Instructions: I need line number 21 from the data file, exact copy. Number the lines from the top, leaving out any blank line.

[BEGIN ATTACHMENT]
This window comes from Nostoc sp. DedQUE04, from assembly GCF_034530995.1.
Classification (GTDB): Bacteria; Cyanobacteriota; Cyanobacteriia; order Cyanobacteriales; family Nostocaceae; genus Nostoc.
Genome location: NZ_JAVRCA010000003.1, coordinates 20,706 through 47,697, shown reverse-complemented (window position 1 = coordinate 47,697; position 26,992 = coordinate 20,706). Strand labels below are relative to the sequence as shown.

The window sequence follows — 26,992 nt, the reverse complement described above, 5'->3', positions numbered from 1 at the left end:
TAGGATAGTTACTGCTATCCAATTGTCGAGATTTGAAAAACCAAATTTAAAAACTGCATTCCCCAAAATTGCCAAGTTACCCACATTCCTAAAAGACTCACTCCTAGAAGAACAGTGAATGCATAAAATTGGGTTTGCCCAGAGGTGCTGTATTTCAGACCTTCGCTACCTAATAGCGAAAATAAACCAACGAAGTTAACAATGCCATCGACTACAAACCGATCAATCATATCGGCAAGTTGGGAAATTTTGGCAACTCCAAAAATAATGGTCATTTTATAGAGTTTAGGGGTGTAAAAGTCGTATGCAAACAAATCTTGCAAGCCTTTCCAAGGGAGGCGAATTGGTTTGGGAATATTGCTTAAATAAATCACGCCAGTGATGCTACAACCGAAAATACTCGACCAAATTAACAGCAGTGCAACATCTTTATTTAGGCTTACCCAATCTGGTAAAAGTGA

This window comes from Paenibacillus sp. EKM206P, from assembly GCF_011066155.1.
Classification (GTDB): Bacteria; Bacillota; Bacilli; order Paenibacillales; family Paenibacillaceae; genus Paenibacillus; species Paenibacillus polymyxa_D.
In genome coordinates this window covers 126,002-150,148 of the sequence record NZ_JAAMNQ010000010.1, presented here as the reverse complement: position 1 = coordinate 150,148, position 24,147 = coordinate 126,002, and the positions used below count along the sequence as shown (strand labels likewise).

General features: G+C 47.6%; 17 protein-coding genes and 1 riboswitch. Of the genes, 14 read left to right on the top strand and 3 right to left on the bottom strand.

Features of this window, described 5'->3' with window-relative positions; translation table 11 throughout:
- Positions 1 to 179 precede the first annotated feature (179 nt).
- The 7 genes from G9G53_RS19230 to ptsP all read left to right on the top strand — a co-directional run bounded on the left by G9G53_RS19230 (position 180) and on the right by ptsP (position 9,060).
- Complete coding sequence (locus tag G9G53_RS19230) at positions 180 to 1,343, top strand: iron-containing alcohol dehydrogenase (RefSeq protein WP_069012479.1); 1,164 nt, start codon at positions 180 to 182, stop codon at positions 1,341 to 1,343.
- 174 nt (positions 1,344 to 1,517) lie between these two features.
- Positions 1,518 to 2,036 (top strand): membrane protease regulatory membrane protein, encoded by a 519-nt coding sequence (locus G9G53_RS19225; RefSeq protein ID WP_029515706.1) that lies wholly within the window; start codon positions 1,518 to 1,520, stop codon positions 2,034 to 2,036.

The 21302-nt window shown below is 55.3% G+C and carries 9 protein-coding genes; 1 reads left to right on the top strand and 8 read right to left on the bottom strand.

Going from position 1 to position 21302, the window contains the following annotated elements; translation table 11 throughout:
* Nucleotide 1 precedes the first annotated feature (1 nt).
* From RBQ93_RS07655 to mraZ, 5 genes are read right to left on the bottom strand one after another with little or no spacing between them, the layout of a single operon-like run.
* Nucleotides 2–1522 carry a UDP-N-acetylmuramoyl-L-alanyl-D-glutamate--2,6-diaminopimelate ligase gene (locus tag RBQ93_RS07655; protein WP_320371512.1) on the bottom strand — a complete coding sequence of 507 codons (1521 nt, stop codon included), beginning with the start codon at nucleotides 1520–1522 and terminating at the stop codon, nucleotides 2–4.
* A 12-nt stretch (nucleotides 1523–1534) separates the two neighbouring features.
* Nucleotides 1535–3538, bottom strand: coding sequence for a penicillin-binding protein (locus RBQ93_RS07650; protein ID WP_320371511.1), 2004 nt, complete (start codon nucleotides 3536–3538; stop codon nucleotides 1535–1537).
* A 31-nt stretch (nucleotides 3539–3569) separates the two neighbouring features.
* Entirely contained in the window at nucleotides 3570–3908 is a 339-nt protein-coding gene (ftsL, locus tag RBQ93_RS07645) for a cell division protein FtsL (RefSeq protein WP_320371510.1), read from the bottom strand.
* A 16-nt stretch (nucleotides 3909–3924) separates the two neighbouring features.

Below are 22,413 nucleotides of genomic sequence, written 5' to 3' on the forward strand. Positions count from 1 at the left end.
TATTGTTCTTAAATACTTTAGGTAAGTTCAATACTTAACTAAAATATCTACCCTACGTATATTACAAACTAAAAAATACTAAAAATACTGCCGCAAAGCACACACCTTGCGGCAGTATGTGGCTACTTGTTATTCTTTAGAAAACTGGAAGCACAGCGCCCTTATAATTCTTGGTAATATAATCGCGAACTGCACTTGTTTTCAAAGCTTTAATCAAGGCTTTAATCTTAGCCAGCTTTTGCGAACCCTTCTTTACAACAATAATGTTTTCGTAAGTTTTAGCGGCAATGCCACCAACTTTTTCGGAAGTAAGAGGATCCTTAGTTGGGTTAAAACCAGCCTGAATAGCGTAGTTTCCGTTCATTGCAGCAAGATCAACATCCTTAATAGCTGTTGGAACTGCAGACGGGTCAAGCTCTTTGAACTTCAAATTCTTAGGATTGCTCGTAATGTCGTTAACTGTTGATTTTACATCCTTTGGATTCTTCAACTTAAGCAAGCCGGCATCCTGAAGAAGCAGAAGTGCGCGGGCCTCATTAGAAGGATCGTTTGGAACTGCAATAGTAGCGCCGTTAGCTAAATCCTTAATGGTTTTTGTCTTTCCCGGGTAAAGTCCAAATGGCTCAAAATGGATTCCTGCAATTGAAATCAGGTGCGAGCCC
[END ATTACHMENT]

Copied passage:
* A 12-nt stretch (nucleotides 1523–1534) separates the two neighbouring features.